The Baltimore Ravens have selected their 2022 class of Ravens Scholars. For the 13th-consecutive year, outstanding area high school seniors will be awarded a $5,000 renewable scholarship ($20,000 over four years to each scholar) to support their respective college educations. Six scholars were selected after displaying remarkable academic achievement, extra-curricular participation and community service.
Funded by the Ravens Foundation, Inc., the scholarship program enables local youth to continue their education on the collegiate level. The organization has a long-standing history of service to local communities, and this fund helps support those who exhibit the same commitment. Applications were accepted from students who attended public schools in Baltimore City, Baltimore County and Carroll County, areas where the Ravens operate training facilities, maintain offices and hold youth football camps.
The Ravens organization once again continued its partnership with CollegeBound Foundation, an independent, non-profit program designed to work exclusively with local students, helping high schoolers achieve a post-secondary education. After receiving nearly 200 applications, the scholarship committee selected 10 finalists to be interviewed. Ravens vice president of public relations Patrick Gleason joined members of CollegeBound to conduct the interviews.
The 2022 class of Ravens Scholars will be recognized on-field at tomorrow night's preseason game against the Tennessee Titans. Additionally, all current and former Ravens Scholars and the inaugural 2022 class of Ozzie Newsome Scholars have been invited to attend tomorrow night's game as guests of the Ravens.
Below are the six students who will receive the Ravens Foundation scholarships:
2022 Ravens Scholars
Nicholas "Nico" Del Pino, Baltimore Polytechnic Institute High School – Del Pino, a member of Poly's Ingenuity Program, which provides advanced math and science classes for high-achieving students, will continue his study of mathematics this fall at Princeton University. As a four-year Honor Roll student, Del Pino also balanced and array of community service initiatives, including cleaning trash out of streams with the Gunpowder Valley Conservancy and tutoring Baltimore City students in math and SAT prep. After witnessing the state of many Baltimore City public school buildings, Del Pino spent several years lobbying state senators to secure better funding for schools, and he even organized rallies for the cause alongside Strong Schools Maryland. He hopes to continue those education activism efforts throughout college. A gifted pianist, Del Pino also showcased his leadership skills as captain of Poly's Rocketry Club and varsity soccer team.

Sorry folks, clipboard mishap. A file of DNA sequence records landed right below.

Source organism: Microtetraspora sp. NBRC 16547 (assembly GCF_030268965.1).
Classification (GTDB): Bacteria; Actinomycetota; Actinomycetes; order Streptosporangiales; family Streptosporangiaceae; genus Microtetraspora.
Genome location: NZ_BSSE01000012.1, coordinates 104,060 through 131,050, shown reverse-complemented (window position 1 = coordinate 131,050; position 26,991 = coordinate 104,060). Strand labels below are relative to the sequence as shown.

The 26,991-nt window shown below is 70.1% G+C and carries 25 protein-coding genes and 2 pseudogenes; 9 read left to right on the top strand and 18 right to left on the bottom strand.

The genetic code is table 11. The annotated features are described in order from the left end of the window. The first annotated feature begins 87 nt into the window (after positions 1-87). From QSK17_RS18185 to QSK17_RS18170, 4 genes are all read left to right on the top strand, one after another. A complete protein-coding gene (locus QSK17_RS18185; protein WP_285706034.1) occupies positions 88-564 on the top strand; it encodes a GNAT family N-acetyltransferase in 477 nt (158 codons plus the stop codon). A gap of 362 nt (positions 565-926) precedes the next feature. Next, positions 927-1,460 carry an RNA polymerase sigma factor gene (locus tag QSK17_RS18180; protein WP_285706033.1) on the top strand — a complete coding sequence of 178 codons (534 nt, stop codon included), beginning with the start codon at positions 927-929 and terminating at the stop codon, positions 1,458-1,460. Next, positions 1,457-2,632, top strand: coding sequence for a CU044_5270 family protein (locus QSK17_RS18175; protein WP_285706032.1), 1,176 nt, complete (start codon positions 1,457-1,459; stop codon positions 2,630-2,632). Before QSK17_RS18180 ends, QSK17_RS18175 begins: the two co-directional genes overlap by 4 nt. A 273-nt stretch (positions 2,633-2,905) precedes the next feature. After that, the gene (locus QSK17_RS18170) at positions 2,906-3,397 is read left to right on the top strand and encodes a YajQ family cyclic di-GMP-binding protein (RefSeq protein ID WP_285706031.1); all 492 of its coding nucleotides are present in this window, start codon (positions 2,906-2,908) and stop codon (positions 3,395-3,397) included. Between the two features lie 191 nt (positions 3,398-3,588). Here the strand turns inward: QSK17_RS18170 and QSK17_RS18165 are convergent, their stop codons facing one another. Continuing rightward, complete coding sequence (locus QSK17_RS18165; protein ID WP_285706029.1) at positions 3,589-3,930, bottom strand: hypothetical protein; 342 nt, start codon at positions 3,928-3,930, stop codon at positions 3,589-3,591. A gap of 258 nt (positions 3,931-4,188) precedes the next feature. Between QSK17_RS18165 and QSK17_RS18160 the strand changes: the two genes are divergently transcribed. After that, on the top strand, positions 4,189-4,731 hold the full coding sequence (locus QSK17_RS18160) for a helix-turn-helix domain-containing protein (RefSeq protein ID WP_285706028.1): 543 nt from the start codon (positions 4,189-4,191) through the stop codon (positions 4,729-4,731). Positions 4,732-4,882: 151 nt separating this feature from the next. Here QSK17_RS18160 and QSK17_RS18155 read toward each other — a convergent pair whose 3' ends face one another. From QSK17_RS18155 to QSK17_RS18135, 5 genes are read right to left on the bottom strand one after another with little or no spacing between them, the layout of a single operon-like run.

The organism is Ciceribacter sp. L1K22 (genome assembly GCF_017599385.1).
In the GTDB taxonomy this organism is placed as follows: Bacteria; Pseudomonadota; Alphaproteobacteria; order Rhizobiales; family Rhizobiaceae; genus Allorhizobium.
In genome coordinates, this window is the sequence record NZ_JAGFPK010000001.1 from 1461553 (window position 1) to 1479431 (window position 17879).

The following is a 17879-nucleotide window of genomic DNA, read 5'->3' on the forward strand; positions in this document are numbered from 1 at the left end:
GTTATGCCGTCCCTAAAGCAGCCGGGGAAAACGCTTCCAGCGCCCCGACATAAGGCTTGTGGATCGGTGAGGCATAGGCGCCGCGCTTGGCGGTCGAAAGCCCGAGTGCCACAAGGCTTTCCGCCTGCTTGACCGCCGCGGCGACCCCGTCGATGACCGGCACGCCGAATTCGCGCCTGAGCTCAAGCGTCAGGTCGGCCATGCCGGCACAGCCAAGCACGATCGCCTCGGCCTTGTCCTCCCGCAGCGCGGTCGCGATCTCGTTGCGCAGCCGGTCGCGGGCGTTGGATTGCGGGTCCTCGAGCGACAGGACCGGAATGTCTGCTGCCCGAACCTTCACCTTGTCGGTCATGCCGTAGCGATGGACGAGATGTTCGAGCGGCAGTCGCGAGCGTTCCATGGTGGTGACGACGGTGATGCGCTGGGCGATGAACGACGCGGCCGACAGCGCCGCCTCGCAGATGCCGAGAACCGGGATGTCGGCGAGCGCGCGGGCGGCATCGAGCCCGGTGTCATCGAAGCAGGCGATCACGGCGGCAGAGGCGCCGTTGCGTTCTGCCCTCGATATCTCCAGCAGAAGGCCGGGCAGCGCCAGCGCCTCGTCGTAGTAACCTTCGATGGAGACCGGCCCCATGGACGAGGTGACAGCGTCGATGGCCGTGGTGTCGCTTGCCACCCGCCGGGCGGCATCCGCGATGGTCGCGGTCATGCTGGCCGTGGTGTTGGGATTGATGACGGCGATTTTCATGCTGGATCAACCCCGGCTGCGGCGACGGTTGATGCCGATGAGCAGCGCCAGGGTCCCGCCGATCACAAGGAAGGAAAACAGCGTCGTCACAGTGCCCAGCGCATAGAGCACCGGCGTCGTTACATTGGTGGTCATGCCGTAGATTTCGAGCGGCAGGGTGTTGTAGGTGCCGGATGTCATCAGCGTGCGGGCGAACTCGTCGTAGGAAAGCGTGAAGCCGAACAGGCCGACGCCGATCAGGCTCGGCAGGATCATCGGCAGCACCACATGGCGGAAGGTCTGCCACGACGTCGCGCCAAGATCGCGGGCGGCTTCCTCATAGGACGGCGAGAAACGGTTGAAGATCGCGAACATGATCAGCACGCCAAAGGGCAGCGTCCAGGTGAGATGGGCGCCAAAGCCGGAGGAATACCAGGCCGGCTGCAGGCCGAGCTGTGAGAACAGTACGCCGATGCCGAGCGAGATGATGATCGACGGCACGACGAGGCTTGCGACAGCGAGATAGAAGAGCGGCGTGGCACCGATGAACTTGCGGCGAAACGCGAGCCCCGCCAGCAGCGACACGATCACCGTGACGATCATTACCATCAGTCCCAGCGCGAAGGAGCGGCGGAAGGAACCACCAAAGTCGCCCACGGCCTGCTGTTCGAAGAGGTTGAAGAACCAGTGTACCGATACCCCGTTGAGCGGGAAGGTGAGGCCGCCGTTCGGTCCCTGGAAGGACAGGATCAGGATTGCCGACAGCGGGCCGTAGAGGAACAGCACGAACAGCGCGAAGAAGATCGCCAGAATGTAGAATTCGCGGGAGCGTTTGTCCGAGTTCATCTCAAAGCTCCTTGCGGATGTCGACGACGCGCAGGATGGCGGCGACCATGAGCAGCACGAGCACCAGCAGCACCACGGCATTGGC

Zen Gordon, Baltimore Polytechnic Institute High School – In the fall of 2022, Gordon plans to attend University of Maryland, College Park. Passionate about STEM, Gordon was part of the Johns Hopkins School of Medicine (SARE) program and then participated in Poly's Ingenuity Research Practicum – a three-year program spanning sophomore to senior years – serving as an incubator for future scientists, engineers and mathematicians. Gordon used his time in that practicum to work with the Department of Microbiology and Immunology at University of Maryland, Baltimore, exploring the characterization of ovarian cancer-associated antigens that enhance cytotoxic T cell responses. He was also a part of the Youth Diplomats Program, BmoreSTEM Student Advisory Council, Poly's Ethics Club and Associated Student Congress of Baltimore City. When he's not focused on his studies, Gordon enjoys hiking and playing tennis.